Even if you have access to the enterprise-class storage appliances, like the HP P4000 VSA or the EMC Celerra VSA, an Openfiler storage appliance can be a great asset to your homelab. Specially if you, like myself, run an all virtual homelab within VMware Workstation, since Openfiler is by far less resource hunger than its enterprise counterparts.
Simon Seagrave (@Kiwi_Si) from TechHead.co.uk wrote an excellent article explaining how to add iSCSI LUNs from an Openfiler instance to your ESX/ESXi servers, if iSCSI is your “thing” you should check it.
In this article I’ll explain how-to configure a NFS share in Openfiler and then add it as a datastore to your vSphere servers. I’ll take for granted that you already have an Openfiler server up and running.
Step 1 - Enable NFS service
As always point your browser to **https://
Step 2 - Setup network access
From the System tab add the network of the ESX servers as authorized. I added the whole network segment but you can also create network access rules per host in order to setup a more secure and granular access policy.
Step 3 - Create the volumes
The next step is to create the volumes we are going to use as the base for the NFS shares. If like me you’re a Unix/Linux Geek it is for sure that you understand perfectly the PV -> VG -> LV** concepts if not I strongly recommend you to check the TechHead article mentioned above where Simon explained it very well or if you want to go a little deeper with volumes in Unix/Linux my article about volume and filesystem basics in Linux and HP-UX.
First we need to create the physical volumes; go to the Volumes tab, enter the Block Devices section and edit the disk to be used for the volumes.
Create a partition and set the type to Physical Volume.
Once the Physical Volume is created go to the Volume Groups section and create a new VG and use for it the new PV.
Finally click on Add Volume. In this section you will have to choose the new VG that will contain the new volume, the size, name description and more important the Filesystem/Volume Type. There are three type:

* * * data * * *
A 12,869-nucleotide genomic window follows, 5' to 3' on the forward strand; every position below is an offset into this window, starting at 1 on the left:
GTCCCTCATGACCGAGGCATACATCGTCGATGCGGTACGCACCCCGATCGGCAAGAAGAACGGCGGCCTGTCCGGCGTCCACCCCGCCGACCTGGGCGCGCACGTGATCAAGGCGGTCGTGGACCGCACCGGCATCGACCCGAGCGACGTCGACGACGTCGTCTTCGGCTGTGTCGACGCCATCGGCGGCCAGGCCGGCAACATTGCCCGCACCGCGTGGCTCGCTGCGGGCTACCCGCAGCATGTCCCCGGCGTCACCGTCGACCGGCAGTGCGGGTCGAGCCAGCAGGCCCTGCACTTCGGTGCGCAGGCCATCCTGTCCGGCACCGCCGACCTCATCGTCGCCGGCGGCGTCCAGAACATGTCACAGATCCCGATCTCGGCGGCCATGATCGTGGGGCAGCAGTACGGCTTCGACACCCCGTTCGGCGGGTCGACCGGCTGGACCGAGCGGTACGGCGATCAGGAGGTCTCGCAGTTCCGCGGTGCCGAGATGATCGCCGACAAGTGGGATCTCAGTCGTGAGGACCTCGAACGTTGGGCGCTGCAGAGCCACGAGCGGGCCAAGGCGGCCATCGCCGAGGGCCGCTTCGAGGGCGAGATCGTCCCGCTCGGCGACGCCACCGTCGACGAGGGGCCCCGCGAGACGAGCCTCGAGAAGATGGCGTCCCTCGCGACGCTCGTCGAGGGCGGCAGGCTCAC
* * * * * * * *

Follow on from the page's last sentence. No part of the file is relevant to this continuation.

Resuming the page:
The first is obviously intended for iSCSI volume and the other two for NFS, the criteria to follow here is the scalability since esxt3 supports up to 8TB and XFS up to 10TB.
Click Create and the new volume will be created.
Step 4 - Create the NFS share
Go to the Shares tab, there you will find the new volume as an available share.
Just to clarify concepts, this volume IS NOT the real NFS share. We are going to create a folder into the volume and share that folder through NFS to our ESX/ESXi servers.
Click into the volume name and in the pop-up enter the name of the folder and click Create folder.
Select the folder and in the pop-up click the Make Share button.
Finally we are going to configure the newly created share; select the share to enter its configuration area.
Edit the share data to your suit and select the Access Control Mode. Two modes are available:
- Public guest access - There is no user based authentication.
- Controlled access - The authentication is defined in the Accounts section.
Since this is only for my homelab I choose Public access.
Next select the share type, for our purposes case I obviously choose NFS and set the permissions as Read-Write.
You can also edit the NFS options and configure to suit your personal preferences and/or specifications.
Just a final tip for the non-Unix people, if you want to check the NFS share open a SSH session with Openfiler server and as root issue the command
showmount -e. The output should look like this.
The Openfiler configuration is done, now we are going to create a new datastore in our ESX servers.
Step 5 - Add the datastore to the ESX servers
Now that the share is created and configured it is time to add it to our ESX servers.
As usually from the vSphere Client go to Configuration -> Storage -> Add storage.
In the pop-up window choose Network File System.
Enter in the Server, Folder and Datastore Name label.
Finally check the data and click finish. If everything goes well after a few seconds the new datastore should appear.
And with this we are finished. If you see any mistake or have anything to add please comment.